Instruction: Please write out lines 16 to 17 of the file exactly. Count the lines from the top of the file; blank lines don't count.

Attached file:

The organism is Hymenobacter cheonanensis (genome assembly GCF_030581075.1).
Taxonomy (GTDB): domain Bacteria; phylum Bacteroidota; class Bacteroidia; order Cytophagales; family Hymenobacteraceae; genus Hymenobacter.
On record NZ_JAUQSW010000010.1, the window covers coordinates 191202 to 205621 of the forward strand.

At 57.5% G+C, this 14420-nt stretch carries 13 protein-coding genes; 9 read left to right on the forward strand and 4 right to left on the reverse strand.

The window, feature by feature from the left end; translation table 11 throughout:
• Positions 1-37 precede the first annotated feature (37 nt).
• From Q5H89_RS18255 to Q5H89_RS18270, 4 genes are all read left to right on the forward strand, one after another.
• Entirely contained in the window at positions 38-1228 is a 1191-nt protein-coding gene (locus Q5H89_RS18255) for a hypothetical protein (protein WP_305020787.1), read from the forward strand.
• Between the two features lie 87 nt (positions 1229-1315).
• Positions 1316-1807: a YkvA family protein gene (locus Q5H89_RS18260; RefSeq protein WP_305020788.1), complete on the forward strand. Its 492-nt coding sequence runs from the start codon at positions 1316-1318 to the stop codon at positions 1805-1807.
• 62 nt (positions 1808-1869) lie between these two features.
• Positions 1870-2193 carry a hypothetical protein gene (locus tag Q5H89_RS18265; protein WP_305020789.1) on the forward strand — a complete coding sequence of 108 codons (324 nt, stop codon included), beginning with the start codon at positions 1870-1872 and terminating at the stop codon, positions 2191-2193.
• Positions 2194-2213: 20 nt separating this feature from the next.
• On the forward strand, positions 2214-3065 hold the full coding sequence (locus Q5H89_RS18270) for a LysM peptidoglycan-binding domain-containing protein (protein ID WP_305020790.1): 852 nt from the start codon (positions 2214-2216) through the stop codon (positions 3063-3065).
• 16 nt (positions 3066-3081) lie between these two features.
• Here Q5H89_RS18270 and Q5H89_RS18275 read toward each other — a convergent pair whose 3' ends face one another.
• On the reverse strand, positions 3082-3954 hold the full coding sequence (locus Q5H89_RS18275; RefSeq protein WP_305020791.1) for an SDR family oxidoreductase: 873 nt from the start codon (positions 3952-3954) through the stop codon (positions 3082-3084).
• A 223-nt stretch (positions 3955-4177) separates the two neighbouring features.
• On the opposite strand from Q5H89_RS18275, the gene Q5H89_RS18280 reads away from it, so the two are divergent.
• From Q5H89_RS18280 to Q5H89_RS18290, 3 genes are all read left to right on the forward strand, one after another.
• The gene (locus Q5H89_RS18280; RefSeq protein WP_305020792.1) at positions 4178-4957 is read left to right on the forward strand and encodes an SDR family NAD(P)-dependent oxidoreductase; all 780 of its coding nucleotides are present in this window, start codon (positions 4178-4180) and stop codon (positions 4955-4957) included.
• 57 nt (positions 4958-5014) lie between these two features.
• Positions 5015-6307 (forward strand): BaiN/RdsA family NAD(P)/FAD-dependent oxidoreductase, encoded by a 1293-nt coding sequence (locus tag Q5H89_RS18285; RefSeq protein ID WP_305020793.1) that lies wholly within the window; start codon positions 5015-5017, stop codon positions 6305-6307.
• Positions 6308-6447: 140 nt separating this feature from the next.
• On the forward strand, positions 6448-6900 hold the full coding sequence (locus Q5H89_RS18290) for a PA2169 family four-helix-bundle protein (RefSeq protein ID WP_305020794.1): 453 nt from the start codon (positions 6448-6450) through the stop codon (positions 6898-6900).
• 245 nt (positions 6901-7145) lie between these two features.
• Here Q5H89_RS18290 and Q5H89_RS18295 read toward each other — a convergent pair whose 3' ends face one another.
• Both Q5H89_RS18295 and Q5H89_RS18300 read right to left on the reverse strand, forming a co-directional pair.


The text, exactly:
• Here Q5H89_RS18270 and Q5H89_RS18275 read toward each other — a convergent pair whose 3' ends face one another.
• On the reverse strand, positions 3082-3954 hold the full coding sequence (locus Q5H89_RS18275; RefSeq protein WP_305020791.1) for an SDR family oxidoreductase: 873 nt from the start codon (positions 3952-3954) through the stop codon (positions 3082-3084).